by, Ruth Berry
Vacation makes me reflective. Maybe it’s because my mind is free to branch out in directions it normally would not in the daily routine. Or maybe it’s the result of encountering new sensations outside of the usual circumstances. Whatever it is, the Virginia Beach Boardwalk on the Oceanfront lends itself effortlessly to the reveries of my vacation time. The sights, the sounds, and the smells from the three-mile boardwalk never fail to inspire me.
Between the speeds of 2 and 20 miles per hour, I like to observe the kinds of people along the boardwalk. There are families, large and small, the young children pushing and pulling their parents over the width of the path, sometimes pausing to watch the dolphins or boats on the horizon and pointing at the airplanes flying overhead. They stop at the playground on the beach to let the kids burn some energy. The more motivated ones hit the boardwalk at dawn to watch the sun rise over the Atlantic, and almost everyone stops to look at the famed Neptune statue and to take a picture with him.
Couples stroll or bike together, stopping for food or to listen to the sounds of the live music. There are multiple shops along the way to visit, as well as coffee shops, and unique restaurants. In the evening, fire pits ignite, and people gather to enjoy the warmth beside the water.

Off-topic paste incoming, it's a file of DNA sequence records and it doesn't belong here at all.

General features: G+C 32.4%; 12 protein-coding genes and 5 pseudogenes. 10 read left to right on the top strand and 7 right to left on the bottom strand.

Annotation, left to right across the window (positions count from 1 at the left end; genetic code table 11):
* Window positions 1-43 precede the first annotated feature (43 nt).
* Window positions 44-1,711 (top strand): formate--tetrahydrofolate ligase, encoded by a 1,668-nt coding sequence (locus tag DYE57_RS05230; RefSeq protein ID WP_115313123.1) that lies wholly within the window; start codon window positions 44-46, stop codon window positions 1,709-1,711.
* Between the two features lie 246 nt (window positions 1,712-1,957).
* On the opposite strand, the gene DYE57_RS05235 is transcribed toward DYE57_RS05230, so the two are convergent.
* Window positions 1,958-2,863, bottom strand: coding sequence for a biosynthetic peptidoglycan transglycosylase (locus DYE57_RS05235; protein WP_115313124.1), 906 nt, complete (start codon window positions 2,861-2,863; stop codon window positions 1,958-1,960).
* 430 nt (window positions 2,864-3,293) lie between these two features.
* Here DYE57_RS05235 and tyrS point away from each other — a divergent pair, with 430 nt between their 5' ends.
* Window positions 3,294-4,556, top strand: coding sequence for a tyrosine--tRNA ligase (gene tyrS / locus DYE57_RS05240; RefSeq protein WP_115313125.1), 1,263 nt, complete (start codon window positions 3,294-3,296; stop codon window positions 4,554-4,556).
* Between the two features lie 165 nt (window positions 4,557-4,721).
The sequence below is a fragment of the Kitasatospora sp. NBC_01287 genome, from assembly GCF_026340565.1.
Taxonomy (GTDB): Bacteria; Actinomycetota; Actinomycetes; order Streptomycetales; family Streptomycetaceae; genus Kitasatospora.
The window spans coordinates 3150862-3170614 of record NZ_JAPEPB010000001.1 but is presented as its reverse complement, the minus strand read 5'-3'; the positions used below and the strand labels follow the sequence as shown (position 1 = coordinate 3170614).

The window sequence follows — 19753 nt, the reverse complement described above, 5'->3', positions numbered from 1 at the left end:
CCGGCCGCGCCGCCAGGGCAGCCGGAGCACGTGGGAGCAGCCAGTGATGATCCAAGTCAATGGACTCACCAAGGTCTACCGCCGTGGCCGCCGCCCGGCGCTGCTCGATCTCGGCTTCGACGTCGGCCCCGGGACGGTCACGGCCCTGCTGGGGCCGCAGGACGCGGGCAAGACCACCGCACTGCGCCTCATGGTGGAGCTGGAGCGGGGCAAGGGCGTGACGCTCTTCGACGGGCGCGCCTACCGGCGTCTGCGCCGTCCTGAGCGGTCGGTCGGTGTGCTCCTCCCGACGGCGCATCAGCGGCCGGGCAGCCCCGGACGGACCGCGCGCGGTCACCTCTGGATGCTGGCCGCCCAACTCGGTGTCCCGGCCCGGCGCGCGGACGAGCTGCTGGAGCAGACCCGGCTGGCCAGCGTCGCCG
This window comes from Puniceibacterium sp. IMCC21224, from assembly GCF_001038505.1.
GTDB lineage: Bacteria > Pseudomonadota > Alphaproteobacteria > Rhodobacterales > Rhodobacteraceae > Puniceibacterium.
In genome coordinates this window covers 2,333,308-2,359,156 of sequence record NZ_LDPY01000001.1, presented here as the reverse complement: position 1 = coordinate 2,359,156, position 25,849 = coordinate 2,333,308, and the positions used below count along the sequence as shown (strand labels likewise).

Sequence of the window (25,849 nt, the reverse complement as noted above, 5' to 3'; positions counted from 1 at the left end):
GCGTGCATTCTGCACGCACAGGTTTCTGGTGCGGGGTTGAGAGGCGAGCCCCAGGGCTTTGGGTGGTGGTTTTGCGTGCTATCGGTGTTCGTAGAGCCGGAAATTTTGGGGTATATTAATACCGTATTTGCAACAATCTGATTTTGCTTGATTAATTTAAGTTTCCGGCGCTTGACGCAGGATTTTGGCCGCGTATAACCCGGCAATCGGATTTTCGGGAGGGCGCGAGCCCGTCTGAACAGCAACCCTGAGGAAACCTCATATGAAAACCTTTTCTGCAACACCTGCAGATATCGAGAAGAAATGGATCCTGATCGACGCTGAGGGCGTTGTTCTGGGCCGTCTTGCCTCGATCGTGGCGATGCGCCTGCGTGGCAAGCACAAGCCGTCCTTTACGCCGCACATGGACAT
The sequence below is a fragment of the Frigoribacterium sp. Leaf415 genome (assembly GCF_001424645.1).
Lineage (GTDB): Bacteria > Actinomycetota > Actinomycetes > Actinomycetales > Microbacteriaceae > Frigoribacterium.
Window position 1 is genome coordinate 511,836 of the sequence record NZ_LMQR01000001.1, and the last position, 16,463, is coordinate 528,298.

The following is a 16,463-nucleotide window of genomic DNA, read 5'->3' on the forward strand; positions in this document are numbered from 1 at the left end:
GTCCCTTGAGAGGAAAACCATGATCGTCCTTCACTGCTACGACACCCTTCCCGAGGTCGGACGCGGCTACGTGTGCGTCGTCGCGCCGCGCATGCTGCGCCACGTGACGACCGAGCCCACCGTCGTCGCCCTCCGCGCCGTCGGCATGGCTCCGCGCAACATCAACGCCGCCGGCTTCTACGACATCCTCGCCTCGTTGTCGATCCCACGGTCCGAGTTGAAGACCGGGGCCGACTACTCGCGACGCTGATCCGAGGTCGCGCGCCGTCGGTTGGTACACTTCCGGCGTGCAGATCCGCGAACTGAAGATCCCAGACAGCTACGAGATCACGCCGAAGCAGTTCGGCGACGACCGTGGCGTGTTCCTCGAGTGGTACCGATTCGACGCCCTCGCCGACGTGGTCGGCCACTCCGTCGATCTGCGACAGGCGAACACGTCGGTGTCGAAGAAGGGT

All day people walk, run, jog, or roller blade, with their ear buds in. The separate path for bikers and skaters is ideal for the fitness-minded vacationers. All along the boardwalk and into the beach are exercise opportunities, including the Hillier Ignite Fitness Park. I am impressed by those who come to vacation and have the willpower to engage in a full-on cardio workout. For those who are looking for mental stimulation, “The Atlantic Wildfowl Museum” or “The Surf and Rescue Museum” are great choices. There are monuments along the boardwalk as well which bear testimony to the deeds of our heroes overseas and in past wars.
Innovation, along with the fundamentals of human existence: the necessity of food, society, and shelter, as well as the need to engage in frivolity every so often, combine to provide the experience of the Virginia Beach Boardwalk. Within the constraints of daily life, we forget that the person next to us at work, on the plane, or in the store has feelings, motivations, and a character. Vacation, for me at least, is an opportune time to reflect on the nature of people; we are all unique and we all deserve the respect of one person to another. Connection in the simplest form, such as a shared smile, can be the spark that one person needed that day to find the heart to carry on.